One of the benefits of being an intergalactically famous email newsletter guru (in addition to the groupies) is the freedom to take a day off whenever you like.
And so, yesterday, that’s exactly what my wife, Linda, and I did.
We put the bikes on the back of the car and headed off to the Norwottuck Rail Trail, which runs between the Massachusetts towns of Northampton and Amherst.
It was a beautiful day, and everything was going exactly as planned. Until (cue scary music) we arrived in Amherst for lunch and I realized that I had left the bike lock back in Northampton.
Not a disaster, certainly. But it meant that instead of strolling leisurely around town for the afternoon, we would have to walk with our bikes wherever we went, and always leave one of us with them to stand watch.
But then, as luck would have it, there was a sign from above.
Literally. Not five minutes after we arrived, I saw a sign for Laughing Dog Bicycles on the storefront above our heads.
At which point, I said to my (between you and me) kinda grumpy, this-is-not-what-I-was-expecting, bike-schlepping wife, “Let’s go buy a lock!”
And so in we walked, with the intention of buying or renting one.
But the friendly young man at Laughing Dog Bicycles wouldn’t have it. “You’re welcome to just leave them here for the afternoon,” he said. And so we did.
Keep in mind that at that point, I would have happily paid $20 (maybe more) for the use of a lock. Clearly, in making his generous offer, our young friend sacrificed some amount of short-term revenue.
But over the longer term (and if you’re not in it for the longer term, you’re reading the wrong newsletter), he made a small investment in the marketing of his business. An investment that has already begun to pay off, since here I am, telling you.
Everything is Marketing
Every once in a while, someone asks me, “How much time do you spend marketing your business?”
I’m always unsure how to respond.
Unlike an activity with discrete, easily trackable instances like, for example, the number of times last week I lost my glasses inside the house (23, if you must know), marketing for a small professional service firm or solo is baked into everything we do, say, and are.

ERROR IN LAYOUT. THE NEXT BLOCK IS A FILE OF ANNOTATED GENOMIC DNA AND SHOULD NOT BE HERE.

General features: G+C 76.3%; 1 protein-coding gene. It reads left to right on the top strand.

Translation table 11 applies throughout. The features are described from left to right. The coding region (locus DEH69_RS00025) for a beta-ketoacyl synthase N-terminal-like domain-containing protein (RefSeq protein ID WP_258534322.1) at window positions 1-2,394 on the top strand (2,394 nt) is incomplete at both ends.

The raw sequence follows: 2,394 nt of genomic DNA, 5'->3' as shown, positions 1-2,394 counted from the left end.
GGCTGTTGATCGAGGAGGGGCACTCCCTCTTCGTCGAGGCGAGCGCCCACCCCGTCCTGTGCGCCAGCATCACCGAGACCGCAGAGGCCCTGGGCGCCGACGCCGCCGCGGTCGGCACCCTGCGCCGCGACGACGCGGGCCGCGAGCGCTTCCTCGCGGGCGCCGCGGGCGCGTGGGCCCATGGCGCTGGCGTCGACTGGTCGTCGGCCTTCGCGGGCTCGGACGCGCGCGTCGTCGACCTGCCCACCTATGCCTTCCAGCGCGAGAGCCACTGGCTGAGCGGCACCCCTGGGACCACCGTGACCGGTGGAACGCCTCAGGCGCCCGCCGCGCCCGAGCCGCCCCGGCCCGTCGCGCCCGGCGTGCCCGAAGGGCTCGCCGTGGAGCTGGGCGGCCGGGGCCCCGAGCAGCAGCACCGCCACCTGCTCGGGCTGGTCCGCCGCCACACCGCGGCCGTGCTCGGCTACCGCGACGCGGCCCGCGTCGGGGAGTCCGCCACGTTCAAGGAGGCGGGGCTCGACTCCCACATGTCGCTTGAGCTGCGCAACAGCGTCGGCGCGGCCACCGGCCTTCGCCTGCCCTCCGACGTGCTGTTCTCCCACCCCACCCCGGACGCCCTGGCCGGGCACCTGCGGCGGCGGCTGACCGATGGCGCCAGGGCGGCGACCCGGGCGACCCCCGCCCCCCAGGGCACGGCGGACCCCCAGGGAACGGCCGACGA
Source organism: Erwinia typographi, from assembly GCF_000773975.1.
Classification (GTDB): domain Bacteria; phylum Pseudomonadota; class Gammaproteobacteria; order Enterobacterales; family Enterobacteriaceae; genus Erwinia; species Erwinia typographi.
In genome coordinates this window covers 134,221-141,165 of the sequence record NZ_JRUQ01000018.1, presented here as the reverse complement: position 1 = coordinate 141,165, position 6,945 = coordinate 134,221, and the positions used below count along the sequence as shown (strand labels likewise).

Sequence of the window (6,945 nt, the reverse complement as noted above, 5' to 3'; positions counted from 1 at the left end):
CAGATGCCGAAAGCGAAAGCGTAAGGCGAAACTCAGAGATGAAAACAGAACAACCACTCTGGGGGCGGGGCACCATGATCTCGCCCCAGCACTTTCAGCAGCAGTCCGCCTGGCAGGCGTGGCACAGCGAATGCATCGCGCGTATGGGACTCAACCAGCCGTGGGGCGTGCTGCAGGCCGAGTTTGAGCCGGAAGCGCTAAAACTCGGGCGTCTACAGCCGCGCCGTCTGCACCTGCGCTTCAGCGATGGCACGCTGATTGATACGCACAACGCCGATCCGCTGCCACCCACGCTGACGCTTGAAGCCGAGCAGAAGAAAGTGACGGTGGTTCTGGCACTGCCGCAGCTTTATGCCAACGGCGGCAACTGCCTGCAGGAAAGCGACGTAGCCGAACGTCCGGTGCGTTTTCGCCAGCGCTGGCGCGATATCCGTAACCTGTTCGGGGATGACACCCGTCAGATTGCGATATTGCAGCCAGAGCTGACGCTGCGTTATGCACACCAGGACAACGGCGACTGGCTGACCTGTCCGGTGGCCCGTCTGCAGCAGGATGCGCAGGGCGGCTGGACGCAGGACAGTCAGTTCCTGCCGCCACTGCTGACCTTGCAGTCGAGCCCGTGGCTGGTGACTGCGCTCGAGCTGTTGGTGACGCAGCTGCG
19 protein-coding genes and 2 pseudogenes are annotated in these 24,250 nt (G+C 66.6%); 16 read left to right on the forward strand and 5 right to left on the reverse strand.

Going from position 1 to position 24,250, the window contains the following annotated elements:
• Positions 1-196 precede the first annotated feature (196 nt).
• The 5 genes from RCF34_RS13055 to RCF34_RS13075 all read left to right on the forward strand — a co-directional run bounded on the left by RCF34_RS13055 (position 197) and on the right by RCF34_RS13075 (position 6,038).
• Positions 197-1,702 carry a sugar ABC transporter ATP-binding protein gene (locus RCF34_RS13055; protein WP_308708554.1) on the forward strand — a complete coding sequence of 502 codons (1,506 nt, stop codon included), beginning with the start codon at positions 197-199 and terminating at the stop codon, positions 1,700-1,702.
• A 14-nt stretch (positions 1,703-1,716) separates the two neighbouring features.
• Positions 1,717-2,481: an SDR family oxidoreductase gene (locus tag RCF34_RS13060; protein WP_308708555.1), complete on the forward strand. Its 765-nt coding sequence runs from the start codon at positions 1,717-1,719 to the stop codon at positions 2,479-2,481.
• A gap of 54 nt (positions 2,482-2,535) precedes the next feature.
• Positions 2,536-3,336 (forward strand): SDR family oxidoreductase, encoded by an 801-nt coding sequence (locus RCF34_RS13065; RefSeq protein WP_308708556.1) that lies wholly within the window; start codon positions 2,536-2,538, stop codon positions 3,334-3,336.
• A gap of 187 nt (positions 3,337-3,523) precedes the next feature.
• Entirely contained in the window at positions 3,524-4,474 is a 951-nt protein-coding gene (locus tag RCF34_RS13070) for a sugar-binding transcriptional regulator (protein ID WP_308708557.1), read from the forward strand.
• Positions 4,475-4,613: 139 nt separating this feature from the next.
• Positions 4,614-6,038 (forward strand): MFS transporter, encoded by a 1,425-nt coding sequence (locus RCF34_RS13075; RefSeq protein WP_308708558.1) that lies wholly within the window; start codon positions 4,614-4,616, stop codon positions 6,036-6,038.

You’re marketing when…
… you answer a quick email question from a stranger.
… you comment positively on someone’s LinkedIn post.
… you pass along a resume from someone you hardly know who just got laid off.
… you don’t charge a client extra for a project that strayed slightly out of scope.
… you buy the just-published book of a colleague.
… you tell two out-of-town strangers whom you will never see again that they can keep their money and leave their bikes for free.
Here’s the bottom line.
If you think “marketing” is something you do once a week on Tuesday afternoons, or when you publish a well thought out post on social media, you’re right.
But that’s only part of it.
You, personally, are your marketing.
And while it’s certainly helpful to show the world your experience, credentials, and capability, if you want people to remember you, talk about you, and tell their friends, it’s the little things you do – or don’t do – every day that move the needle.
- What’s the nicest, unexpected thing a business owner ever did for you?
- Have you ever schlepped a bike? Explain.
- What small, long-term-oriented “marketing” thing do you do regularly for your business?
Share your answers below…